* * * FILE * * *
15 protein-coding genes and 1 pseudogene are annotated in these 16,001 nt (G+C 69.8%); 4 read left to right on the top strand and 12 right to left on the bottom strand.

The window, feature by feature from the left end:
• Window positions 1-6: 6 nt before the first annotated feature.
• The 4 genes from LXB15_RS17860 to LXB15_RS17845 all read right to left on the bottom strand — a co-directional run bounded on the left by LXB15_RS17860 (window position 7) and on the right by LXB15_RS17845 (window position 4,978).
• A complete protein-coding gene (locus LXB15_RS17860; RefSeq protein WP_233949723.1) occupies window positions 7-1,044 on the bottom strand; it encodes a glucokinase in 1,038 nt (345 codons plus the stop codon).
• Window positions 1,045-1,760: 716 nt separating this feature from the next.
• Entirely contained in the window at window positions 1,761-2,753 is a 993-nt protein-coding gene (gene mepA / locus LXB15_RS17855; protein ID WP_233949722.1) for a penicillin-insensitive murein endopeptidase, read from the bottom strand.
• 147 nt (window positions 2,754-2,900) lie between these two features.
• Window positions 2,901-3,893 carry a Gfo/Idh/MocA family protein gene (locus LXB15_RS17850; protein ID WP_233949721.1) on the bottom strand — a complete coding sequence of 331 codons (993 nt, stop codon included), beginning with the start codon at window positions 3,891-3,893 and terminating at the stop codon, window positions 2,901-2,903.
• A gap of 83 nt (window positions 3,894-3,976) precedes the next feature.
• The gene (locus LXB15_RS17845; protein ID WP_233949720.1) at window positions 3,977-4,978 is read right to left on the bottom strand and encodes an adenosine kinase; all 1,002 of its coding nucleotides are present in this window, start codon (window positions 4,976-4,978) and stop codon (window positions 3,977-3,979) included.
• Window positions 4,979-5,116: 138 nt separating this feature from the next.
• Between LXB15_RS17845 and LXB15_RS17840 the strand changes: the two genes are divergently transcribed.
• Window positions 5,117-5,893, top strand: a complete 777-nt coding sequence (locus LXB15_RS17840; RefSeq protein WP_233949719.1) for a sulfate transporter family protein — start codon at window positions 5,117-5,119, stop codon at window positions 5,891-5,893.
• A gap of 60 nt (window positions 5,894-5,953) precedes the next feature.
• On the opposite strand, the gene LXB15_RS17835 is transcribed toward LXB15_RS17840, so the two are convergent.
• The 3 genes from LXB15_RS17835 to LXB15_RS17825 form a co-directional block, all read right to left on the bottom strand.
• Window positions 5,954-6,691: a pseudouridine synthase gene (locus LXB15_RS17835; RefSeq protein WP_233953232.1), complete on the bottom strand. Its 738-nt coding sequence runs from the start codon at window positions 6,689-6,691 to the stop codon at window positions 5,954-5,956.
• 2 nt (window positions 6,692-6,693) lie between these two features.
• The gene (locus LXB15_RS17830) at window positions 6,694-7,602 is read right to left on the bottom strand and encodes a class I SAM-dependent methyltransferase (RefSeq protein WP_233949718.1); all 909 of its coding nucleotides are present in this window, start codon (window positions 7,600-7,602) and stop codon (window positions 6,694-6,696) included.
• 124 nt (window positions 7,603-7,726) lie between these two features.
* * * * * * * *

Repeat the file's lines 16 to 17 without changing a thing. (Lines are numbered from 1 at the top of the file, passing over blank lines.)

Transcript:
• On the opposite strand, the gene LXB15_RS17835 is transcribed toward LXB15_RS17840, so the two are convergent.
• The 3 genes from LXB15_RS17835 to LXB15_RS17825 form a co-directional block, all read right to left on the bottom strand.